Tuesday 20 August 2019

Turner Prize shortlist features artist who interviewed ex-Syrian prisoners

Lawrence Abu Hamdan’s interviews were part of an audio investigation by Amnesty International.

Lawrence Abu Hamdan, installation view of Earwitness Inventory at Chisenhale Gallery (courtesy the artist and Chisenhale Gallery, London. Photo by Andy Keate)
Lawrence Abu Hamdan, installation view of Earwitness Inventory at Chisenhale Gallery (courtesy the artist and Chisenhale Gallery, London. Photo by Andy Keate)

By Sherna Noah, Press Association Senior Entertainment Correspondent

An artist who conducted interviews for an installation with former detainees of a notorious jail in Syria has been shortlisted for this year’s Turner Prize.

Lawrence Abu Hamdan, 34, used survivor testimonies from Saydnaya, a high-security prison which has been described as an “architectural instrument of torture”,  to create a sound installation.

Prisoners had been subjected to total sensory deprivation and forced to live in darkness in the prison, operated by President Assad’s Syrian regime.

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Lawrence Abu Hamdan (Miro Kuzmanovic)

The artist, who lives in Beirut, “used sound effects to help six survivors recall their audio memories, to map the unknown architecture of the prison and to understand what happened there.”

His interviews were part of an audio investigation by Amnesty International and research group Forensic Architecture and were interspersed with re-enacted whispers in the installation.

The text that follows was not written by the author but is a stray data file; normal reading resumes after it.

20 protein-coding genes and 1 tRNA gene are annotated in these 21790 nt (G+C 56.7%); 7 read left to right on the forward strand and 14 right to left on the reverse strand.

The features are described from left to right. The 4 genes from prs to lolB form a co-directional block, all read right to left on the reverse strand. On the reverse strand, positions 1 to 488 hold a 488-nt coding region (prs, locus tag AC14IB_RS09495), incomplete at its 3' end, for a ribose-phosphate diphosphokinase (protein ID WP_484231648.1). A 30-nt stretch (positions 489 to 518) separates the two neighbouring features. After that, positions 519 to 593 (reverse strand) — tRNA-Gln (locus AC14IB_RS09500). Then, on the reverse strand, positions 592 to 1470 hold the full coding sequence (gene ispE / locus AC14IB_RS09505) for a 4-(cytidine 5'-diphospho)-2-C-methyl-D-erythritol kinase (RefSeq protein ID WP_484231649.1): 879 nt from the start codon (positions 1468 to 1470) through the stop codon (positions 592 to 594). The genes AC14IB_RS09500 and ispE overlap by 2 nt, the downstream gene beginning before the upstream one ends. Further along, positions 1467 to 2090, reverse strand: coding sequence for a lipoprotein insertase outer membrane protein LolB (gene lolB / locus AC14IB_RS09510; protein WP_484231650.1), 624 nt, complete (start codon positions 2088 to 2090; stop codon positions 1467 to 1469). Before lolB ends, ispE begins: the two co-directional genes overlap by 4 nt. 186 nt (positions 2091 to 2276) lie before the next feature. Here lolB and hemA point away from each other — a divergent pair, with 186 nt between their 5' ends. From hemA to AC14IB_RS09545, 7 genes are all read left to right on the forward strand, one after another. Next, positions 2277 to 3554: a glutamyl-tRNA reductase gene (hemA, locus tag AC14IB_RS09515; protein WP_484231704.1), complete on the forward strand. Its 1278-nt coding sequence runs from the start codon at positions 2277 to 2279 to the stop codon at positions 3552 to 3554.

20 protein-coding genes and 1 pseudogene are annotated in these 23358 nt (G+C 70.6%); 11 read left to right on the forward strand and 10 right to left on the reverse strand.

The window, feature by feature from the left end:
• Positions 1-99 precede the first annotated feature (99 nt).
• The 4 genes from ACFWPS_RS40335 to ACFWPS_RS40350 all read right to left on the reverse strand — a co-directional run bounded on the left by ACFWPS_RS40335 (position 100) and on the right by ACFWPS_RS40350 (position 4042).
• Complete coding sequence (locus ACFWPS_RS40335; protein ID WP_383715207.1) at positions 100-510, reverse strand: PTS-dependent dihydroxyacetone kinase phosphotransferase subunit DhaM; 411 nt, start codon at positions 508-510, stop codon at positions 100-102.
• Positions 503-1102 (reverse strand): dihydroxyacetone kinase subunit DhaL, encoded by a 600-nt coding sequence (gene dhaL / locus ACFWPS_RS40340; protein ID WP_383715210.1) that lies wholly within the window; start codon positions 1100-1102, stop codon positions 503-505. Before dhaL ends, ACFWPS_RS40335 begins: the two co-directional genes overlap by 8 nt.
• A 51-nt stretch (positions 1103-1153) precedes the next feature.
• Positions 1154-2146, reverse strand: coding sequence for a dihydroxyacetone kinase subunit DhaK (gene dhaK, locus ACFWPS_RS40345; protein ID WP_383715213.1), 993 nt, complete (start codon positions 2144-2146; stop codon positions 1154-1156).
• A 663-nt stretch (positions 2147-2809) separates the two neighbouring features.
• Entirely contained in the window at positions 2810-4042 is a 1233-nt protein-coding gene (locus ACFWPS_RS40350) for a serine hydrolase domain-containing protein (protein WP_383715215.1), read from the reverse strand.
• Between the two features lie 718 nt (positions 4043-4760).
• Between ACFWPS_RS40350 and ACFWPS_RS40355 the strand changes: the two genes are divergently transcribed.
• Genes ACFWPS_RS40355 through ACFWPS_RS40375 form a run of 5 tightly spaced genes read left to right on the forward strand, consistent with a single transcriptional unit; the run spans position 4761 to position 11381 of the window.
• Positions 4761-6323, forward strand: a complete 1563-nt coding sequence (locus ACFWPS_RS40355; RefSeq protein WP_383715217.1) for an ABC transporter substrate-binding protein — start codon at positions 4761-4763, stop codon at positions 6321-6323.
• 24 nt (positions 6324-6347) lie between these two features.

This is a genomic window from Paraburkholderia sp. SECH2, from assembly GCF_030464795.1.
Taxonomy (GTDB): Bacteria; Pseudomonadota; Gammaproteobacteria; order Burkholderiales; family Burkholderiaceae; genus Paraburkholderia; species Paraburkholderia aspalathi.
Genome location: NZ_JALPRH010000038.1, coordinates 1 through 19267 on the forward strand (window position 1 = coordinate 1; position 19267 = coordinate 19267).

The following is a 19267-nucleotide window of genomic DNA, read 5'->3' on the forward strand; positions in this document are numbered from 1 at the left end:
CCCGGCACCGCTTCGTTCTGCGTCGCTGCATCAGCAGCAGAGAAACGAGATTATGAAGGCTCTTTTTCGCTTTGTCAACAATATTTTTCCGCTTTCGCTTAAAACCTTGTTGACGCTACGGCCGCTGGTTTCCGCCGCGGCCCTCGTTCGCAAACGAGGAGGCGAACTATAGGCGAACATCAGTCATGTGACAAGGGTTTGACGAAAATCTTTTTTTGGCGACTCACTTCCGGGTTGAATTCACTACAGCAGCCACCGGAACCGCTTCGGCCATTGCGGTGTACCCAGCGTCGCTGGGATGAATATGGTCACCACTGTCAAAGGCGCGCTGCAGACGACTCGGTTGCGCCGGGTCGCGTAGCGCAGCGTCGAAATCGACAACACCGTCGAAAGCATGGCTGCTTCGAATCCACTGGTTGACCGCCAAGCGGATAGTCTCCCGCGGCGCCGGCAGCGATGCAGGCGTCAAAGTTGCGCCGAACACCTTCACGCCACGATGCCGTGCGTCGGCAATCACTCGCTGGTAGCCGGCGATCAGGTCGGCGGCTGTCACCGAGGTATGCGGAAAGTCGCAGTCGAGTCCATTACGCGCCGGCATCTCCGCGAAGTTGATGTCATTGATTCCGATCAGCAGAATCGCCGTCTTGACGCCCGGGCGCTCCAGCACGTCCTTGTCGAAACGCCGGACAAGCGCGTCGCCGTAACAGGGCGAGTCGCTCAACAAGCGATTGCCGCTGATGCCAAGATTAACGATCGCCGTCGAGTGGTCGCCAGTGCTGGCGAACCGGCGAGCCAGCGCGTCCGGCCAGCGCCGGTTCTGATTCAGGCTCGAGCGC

The shortlist for the contemporary art prize also features Helen Cammock, 48, who lives in London and whose film explores the history and role of women in the civil rights movement in Londonderry in 1968.

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Portrait of Helen Cammock (Magda Stawarska-Beavan/ Courtesy the artist)

Her film “weaves together various archive materials, newly produced footage and a series of interviews Cammock made with women active in the movement, as well as those affected by it.”

The work of Colombian-born Oscar Murillo,  33, included installing industrial ovens to make “sculptures made of corn mixed with clay, resembling rocks or bread, in a work addressing consumption, labour and basic human sustenance.

“The sculptures were piled up in heaps or bulged out of intestine-like forms, along with stuffed cloth torsos, printed with workers’ slogans and international trade routes.”

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Murillo’s work explores “materials, process and labour, as well as issues of migration, community, exchange and trade in today’s globalised world”.

Self-taught artist Tai Shani, 42, who lives in London and explores “feminine subjectivity and experience through a gothic/science-fiction lens” completes the shortlist.

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Oscar Murillo, installation view of Collective Conscience 2018 (Photograph by Timo Ohler/Courtesy the artist and David Zwirner)

An exhibition of work by the four shortlisted artists will be held from  September 28, 2019 to January 12, 2020 at Turner Contemporary in Margate.

The winner of the £40,000 prize will be announced on December 3 at an award ceremony live on the BBC.

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